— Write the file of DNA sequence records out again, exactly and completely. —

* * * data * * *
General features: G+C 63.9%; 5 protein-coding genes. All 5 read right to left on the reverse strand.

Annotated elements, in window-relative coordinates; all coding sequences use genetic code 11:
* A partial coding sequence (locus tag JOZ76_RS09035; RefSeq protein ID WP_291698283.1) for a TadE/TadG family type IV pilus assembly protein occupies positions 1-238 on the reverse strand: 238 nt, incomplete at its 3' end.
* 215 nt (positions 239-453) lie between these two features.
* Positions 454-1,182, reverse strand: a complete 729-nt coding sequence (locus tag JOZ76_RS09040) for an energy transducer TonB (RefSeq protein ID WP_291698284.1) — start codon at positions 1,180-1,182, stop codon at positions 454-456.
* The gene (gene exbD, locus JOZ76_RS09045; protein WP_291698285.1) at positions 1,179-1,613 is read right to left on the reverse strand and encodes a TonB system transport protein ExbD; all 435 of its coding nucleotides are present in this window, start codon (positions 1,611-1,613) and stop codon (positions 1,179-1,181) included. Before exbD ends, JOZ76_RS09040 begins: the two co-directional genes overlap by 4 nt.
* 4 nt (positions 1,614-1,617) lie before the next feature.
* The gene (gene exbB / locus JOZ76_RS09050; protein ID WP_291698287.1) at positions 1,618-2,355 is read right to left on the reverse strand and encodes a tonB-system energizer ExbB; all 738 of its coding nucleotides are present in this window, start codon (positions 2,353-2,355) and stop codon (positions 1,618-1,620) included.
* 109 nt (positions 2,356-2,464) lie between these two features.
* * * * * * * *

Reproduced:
General features: G+C 63.9%; 5 protein-coding genes. All 5 read right to left on the reverse strand.

Annotated elements, in window-relative coordinates; all coding sequences use genetic code 11:
* A partial coding sequence (locus tag JOZ76_RS09035; RefSeq protein ID WP_291698283.1) for a TadE/TadG family type IV pilus assembly protein occupies positions 1-238 on the reverse strand: 238 nt, incomplete at its 3' end.
* 215 nt (positions 239-453) lie between these two features.
* Positions 454-1,182, reverse strand: a complete 729-nt coding sequence (locus tag JOZ76_RS09040) for an energy transducer TonB (RefSeq protein ID WP_291698284.1) — start codon at positions 1,180-1,182, stop codon at positions 454-456.
* The gene (gene exbD, locus JOZ76_RS09045; protein WP_291698285.1) at positions 1,179-1,613 is read right to left on the reverse strand and encodes a TonB system transport protein ExbD; all 435 of its coding nucleotides are present in this window, start codon (positions 1,611-1,613) and stop codon (positions 1,179-1,181) included. Before exbD ends, JOZ76_RS09040 begins: the two co-directional genes overlap by 4 nt.
* 4 nt (positions 1,614-1,617) lie before the next feature.
* The gene (gene exbB / locus JOZ76_RS09050; protein ID WP_291698287.1) at positions 1,618-2,355 is read right to left on the reverse strand and encodes a tonB-system energizer ExbB; all 738 of its coding nucleotides are present in this window, start codon (positions 2,353-2,355) and stop codon (positions 1,618-1,620) included.
* 109 nt (positions 2,356-2,464) lie between these two features.